Year In Review 2019: Newtown Residents Discover Their Ancestry
Whether the person is hoping to gain insight on their family’s past, connect with living relatives, or know their genetic makeup, there is an innate curiosity that has fueled the surge in people participating in DNA-based websites.
In the beginning of 2019, The Newtown Bee invited residents to share stories of what they discovered after participating in these sites and how their findings have affected their lives.
Sandy Hook resident Doreen (Murphy) Kelleher kicked off the series in February and said that after taking a 23andMe DNA test, it confirmed what she long suspected.
“[I’m] 100 percent Irish,” Ms Kelleher revealed.
What did come as a surprise, though, was that after creating her family tree on ancestry.com, she found living relatives all over the world.
Her family was so excited to connect in person that Ms Kelleher helped organize a Murphy Family Reunion with 180 of her relatives — the youngest in attendance was a newborn and the eldest was 94 years old.
Lifelong Newtown resident Sandy Schill never guessed that when looking into her ancestry she would find that her family played a part in founding multiple towns in Connecticut, including Waterbury, Middlebury, Farmington, Milford, and Norwalk.
After using the genealogy site MyHeritage, her family tree began expanding at a booming rate, and she discovered nearly half a dozen ancestors who fought in the Revolutionary War.
“It’s amazing to me how when you look at the family tree and it’s all these branches, you think, ‘Gosh, all of this had to come together just right for me to be here,’” she said.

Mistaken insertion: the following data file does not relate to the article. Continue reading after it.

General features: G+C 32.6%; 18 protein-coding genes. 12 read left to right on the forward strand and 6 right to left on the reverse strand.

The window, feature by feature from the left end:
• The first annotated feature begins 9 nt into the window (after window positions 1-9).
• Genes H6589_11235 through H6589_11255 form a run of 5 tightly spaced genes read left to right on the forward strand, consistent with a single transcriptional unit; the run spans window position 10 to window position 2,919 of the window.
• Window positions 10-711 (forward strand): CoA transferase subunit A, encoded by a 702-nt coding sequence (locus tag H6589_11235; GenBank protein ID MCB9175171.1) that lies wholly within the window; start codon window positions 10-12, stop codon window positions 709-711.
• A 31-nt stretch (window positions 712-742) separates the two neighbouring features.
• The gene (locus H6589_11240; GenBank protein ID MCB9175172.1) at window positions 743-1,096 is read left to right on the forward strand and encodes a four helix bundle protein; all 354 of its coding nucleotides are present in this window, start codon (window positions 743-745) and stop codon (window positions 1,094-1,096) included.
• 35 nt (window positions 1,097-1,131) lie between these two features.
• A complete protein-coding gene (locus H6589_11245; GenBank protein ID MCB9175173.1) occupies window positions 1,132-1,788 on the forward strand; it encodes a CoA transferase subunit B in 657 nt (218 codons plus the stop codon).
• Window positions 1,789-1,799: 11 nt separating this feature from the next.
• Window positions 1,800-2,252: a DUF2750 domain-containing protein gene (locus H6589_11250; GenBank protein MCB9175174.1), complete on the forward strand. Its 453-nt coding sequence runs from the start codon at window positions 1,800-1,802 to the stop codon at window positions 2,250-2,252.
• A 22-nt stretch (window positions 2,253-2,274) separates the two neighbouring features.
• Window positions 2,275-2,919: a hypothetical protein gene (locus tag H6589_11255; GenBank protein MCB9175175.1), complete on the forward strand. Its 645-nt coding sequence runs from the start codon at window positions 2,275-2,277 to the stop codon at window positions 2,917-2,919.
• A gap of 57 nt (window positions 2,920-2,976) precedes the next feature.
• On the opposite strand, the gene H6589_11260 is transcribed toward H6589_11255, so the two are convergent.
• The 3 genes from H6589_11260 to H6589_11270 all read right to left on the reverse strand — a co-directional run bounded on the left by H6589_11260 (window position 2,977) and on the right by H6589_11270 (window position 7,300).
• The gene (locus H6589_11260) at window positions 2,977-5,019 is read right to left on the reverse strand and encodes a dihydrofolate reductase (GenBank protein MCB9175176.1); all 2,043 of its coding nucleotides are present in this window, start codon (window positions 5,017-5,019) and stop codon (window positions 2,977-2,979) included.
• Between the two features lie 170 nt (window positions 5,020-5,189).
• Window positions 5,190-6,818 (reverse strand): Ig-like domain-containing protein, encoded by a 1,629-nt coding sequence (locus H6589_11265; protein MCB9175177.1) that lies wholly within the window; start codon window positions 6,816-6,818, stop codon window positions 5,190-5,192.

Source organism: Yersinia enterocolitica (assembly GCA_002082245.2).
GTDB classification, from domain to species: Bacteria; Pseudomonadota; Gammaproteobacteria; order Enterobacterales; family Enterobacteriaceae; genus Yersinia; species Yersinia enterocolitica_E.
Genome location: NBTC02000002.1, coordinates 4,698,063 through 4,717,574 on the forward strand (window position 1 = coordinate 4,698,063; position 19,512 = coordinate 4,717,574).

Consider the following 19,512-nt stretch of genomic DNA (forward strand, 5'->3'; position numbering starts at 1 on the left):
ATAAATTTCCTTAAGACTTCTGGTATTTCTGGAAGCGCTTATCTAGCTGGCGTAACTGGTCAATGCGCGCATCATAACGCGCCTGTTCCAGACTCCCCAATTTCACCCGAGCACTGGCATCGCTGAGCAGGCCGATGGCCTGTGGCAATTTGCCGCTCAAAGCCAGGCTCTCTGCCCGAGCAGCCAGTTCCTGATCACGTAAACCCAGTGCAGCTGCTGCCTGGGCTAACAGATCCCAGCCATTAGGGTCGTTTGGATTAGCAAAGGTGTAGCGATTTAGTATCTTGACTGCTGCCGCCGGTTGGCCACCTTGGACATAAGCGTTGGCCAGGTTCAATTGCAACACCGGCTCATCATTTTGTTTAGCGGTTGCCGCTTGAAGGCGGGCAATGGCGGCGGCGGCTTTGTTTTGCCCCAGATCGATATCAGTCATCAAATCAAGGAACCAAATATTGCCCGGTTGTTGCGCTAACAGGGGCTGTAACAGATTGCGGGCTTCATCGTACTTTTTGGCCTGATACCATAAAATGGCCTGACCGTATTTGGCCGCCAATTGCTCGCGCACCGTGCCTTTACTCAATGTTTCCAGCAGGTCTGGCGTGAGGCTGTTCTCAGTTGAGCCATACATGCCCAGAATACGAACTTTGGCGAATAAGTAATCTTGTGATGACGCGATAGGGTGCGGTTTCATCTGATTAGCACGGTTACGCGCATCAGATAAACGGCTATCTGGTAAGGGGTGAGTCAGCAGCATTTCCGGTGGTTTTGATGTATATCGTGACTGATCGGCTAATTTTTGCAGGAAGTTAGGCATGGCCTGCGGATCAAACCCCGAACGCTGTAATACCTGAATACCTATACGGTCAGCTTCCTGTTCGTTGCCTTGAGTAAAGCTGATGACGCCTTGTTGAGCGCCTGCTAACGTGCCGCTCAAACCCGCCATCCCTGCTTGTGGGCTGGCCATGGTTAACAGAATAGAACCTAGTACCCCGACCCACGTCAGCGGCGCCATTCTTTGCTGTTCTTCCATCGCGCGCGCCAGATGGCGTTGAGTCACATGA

Overall, Ms Schill’s genealogy search brought her together with relatives she never knew existed, answered family mysteries, and set in motion a multi-generational family adventure to Sweden.
As a history teacher, Sally (Leety) Stevens spent her 35-year career educating students about America’s history and people. What she did not know at the time was that her family’s stories would bring her lessons to life in a whole new way.
After retiring, Ms Stevens took on a number of personal projects that involved her going through a variety of old family photographs. Discovering the old photos inspired her to try out ancestry.com and utilize the free one-month offer to start a family tree.
She used additional resources, including newspapers.com, findagrave.com, and the Civil War Pension Files, to learn about her paternal great-great-grandfather, John Miller; her paternal second great-uncle, Joseph Mercill; and her second cousin, three times removed, Gotlieb Luty of Emsworth.
Capping off the ancestry series in April was Jane Sharpe, a 52-year resident of Newtown whose family tree is as diverse at it comes.
After teaming up with her cousin, Donald “Don” Jacobs of Rhode Island, who used ancestry.com, the two found out that Ms Sharpe is a descendant of kings, queens, and an orphan.
She even discovered an unexpected family connection to Sandy Hook, specifically to the Loveland family. When the trail of information seemed to stop cold, much remained a mystery surrounding her family member Bessie Smith.
After the article was published, however, Ms Sharpe was contacted by a number of Loveland family members and friends to help her continue her genealogy journey.